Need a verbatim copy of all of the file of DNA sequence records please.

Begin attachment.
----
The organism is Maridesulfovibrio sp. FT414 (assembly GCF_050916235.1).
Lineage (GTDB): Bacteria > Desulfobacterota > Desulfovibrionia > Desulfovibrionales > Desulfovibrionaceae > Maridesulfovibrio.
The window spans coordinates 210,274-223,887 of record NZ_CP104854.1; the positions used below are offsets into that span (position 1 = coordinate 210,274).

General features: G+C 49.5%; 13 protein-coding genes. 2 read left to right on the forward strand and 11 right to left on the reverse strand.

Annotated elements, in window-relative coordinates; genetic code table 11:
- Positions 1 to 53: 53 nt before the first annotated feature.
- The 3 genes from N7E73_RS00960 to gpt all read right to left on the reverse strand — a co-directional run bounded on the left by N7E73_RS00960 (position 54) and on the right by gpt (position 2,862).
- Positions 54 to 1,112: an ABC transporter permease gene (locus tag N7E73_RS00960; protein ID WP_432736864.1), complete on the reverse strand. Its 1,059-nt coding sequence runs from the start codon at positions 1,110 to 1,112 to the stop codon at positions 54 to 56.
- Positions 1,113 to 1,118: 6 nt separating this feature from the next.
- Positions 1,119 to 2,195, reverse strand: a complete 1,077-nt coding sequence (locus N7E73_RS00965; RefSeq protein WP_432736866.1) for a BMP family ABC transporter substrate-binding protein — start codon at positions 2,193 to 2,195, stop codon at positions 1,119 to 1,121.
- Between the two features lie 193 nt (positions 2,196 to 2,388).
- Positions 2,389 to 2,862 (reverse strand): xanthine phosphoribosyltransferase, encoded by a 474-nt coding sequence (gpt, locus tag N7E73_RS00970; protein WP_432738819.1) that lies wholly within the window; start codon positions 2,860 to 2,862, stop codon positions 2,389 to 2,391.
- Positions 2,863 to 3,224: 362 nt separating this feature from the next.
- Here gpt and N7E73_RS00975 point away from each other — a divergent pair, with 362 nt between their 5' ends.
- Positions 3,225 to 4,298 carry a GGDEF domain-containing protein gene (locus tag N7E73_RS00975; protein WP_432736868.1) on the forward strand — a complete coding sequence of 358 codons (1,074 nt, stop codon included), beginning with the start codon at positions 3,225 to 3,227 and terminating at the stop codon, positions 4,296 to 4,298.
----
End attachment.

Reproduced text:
The organism is Maridesulfovibrio sp. FT414 (assembly GCF_050916235.1).
Lineage (GTDB): Bacteria > Desulfobacterota > Desulfovibrionia > Desulfovibrionales > Desulfovibrionaceae > Maridesulfovibrio.
The window spans coordinates 210,274-223,887 of record NZ_CP104854.1; the positions used below are offsets into that span (position 1 = coordinate 210,274).

General features: G+C 49.5%; 13 protein-coding genes. 2 read left to right on the forward strand and 11 right to left on the reverse strand.

Annotated elements, in window-relative coordinates; genetic code table 11:
- Positions 1 to 53: 53 nt before the first annotated feature.
- The 3 genes from N7E73_RS00960 to gpt all read right to left on the reverse strand — a co-directional run bounded on the left by N7E73_RS00960 (position 54) and on the right by gpt (position 2,862).
- Positions 54 to 1,112: an ABC transporter permease gene (locus tag N7E73_RS00960; protein ID WP_432736864.1), complete on the reverse strand. Its 1,059-nt coding sequence runs from the start codon at positions 1,110 to 1,112 to the stop codon at positions 54 to 56.
- Positions 1,113 to 1,118: 6 nt separating this feature from the next.
- Positions 1,119 to 2,195, reverse strand: a complete 1,077-nt coding sequence (locus N7E73_RS00965; RefSeq protein WP_432736866.1) for a BMP family ABC transporter substrate-binding protein — start codon at positions 2,193 to 2,195, stop codon at positions 1,119 to 1,121.
- Between the two features lie 193 nt (positions 2,196 to 2,388).
- Positions 2,389 to 2,862 (reverse strand): xanthine phosphoribosyltransferase, encoded by a 474-nt coding sequence (gpt, locus tag N7E73_RS00970; protein WP_432738819.1) that lies wholly within the window; start codon positions 2,860 to 2,862, stop codon positions 2,389 to 2,391.
- Positions 2,863 to 3,224: 362 nt separating this feature from the next.
- Here gpt and N7E73_RS00975 point away from each other — a divergent pair, with 362 nt between their 5' ends.
- Positions 3,225 to 4,298 carry a GGDEF domain-containing protein gene (locus tag N7E73_RS00975; protein WP_432736868.1) on the forward strand — a complete coding sequence of 358 codons (1,074 nt, stop codon included), beginning with the start codon at positions 3,225 to 3,227 and terminating at the stop codon, positions 4,296 to 4,298.